States’ Differing Attitudes On 2nd Amendment Yield Two Self-Defense Stories With Very Different Results


In Alabama, an Average Joe likely won’t face charges for standing his ground after killing an intruder this week in self-defense.

But a millionaire businessman in New York City could spend three years in jail simply for pointing an unlicensed gun at a man who broke into his home in January.

Police in Albertville, a small North Alabama town, said a local homeowner probably won’t face charges for shooting and killing an intruder who picked the wrong time to break into one of the shooter’s vacant rental properties Tuesday.

The Sand Mountain Reporter said the unnamed homeowner killed the (also unnamed) intruder after the intruder allegedly broke into the house while its owner and a friend were inside checking on the property. The homeowner himself called 911 immediately after he shot the burglar.

Albertville Assistant Police Chief Jamie Smith told WHNT that, since a person was killed, police investigators must automatically review the case before a grand jury — although he expects there won’t be an indictment.

“We are in the early stages of the investigation, but right now we’re treating it as a burglary and the homeowner defending his property,” Smith said. “I’m sure at the time he felt he was in danger, so he took what action he thought he needed to take at the time to protect himself…You can back away from anything, but home is as far backwards as you can go. At what point do you leave your house to let them have it? If that’s even a question, and in my mind, it wouldn’t be.”

Meanwhile, George Bardwil, a 60-year-old New York man who heads a century-old family business, had to plead not guilty Wednesday to illegal gun possession after aiming a .40 caliber pistol at a man who broke into his Manhattan apartment.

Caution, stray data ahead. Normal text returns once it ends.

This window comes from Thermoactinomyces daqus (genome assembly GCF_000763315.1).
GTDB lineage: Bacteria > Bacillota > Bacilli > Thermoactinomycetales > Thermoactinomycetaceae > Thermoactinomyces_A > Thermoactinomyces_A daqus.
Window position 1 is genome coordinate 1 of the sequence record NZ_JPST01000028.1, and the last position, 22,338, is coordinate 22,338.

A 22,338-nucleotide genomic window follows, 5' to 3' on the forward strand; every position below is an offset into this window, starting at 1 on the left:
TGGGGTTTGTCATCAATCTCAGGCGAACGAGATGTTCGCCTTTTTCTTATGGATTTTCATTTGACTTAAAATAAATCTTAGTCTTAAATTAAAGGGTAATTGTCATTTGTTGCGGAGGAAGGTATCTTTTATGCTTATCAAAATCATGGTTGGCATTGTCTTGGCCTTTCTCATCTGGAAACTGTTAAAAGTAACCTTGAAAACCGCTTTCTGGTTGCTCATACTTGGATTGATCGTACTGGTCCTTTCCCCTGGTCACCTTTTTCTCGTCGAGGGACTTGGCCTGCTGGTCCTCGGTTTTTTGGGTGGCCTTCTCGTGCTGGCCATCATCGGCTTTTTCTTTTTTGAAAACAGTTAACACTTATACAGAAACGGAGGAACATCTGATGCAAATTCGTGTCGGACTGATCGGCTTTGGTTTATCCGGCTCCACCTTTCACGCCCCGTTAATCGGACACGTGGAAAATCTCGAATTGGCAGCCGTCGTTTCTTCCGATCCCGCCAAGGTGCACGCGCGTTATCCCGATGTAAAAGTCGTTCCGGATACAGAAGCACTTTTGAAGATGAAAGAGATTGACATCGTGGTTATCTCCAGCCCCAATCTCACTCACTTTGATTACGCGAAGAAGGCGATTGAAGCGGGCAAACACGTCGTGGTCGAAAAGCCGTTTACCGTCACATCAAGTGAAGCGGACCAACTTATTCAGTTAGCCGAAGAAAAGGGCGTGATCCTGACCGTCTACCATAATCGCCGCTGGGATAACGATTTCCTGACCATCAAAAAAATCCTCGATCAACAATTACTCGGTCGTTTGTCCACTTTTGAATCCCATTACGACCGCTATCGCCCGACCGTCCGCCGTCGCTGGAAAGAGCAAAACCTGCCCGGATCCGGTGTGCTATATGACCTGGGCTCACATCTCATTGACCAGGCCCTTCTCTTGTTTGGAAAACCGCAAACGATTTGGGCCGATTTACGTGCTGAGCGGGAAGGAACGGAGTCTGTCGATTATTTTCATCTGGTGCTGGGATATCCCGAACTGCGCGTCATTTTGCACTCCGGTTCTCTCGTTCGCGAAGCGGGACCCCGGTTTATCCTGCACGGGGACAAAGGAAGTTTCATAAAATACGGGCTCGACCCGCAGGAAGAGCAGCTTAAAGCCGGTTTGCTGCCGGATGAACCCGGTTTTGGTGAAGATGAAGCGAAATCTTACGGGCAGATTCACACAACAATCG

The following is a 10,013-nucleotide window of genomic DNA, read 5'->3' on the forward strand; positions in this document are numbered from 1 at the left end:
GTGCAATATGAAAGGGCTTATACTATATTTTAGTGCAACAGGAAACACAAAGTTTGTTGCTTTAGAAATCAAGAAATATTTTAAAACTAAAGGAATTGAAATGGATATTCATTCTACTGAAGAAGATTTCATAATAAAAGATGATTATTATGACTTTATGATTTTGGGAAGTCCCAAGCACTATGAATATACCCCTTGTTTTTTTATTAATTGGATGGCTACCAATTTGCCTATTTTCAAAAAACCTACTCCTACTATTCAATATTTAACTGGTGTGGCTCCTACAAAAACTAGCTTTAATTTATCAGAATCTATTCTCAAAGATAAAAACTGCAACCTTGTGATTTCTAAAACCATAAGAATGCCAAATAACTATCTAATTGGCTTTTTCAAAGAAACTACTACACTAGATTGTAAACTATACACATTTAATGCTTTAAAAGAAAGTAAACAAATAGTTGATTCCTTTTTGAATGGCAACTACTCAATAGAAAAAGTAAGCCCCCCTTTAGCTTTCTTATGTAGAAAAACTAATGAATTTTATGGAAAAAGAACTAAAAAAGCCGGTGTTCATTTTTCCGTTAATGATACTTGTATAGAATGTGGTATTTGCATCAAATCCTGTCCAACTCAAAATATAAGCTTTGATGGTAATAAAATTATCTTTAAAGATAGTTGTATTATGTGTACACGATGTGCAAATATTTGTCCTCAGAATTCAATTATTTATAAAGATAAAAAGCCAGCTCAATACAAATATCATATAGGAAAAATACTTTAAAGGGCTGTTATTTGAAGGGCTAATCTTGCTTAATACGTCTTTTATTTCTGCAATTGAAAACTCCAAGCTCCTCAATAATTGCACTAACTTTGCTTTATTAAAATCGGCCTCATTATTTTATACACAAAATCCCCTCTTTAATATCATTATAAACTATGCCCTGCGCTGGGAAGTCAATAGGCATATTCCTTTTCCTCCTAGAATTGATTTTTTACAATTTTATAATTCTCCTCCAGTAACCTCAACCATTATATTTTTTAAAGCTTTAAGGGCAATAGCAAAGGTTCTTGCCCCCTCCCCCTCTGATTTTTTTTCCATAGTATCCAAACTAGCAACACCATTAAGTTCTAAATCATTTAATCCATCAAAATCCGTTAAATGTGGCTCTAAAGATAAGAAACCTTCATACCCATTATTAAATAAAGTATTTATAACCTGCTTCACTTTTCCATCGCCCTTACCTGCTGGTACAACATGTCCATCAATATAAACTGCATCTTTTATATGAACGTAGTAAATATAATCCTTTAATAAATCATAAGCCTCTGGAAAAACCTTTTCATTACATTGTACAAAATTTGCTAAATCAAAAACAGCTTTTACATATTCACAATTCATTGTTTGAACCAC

Pointing the gun, which was registered to Bardwil’s bodyguard and kept safe in a secured box at the apartment, produced the desired effect: The intruder fled.

Like the Alabama homeowner, Bardwil immediately called 911 when the incident was over; but that didn’t quite produce the desired effect. The police came. Bardwil, who likely thought he was fortunate to be in a position to afford a security system, played back the entire incident for the cops from footage his cameras had captured.

They arrested him on suspicion of possessing an illegal gun.

In addition to having gun control laws farther afoul of Constitutional intent than almost any other State, New York is one of six States also considered to have weak self-defense laws.

Alabama and more than 20 other States have “stand your ground” laws intended to guarantee citizens they won’t face prosecution if circumstances require they use lethal force against an attacker — no matter where the attack occurs. Several other States have weaker, so-called “castle” laws, which apply to residents inside a home who use force to fend off invaders.

Personal Liberty

Ben Bullard

Reconciling the concept of individual sovereignty with conscientious participation in the modern American political process is a continuing preoccupation for staff writer Ben Bullard. A former community newspaper writer, Bullard has closely observed the manner in which well-meaning small-town politicians and policy makers often accept, unthinkingly, their increasingly marginal role in shaping the quality of their own lives, as well as those of the people whom they serve. He argues that American public policy is plagued by inscrutable and corrupt motives on a national scale, a fundamental problem which individuals, families and communities must strive to solve. This, he argues, can be achieved only as Americans rediscover the principal role each citizen plays in enriching the welfare of our Republic.

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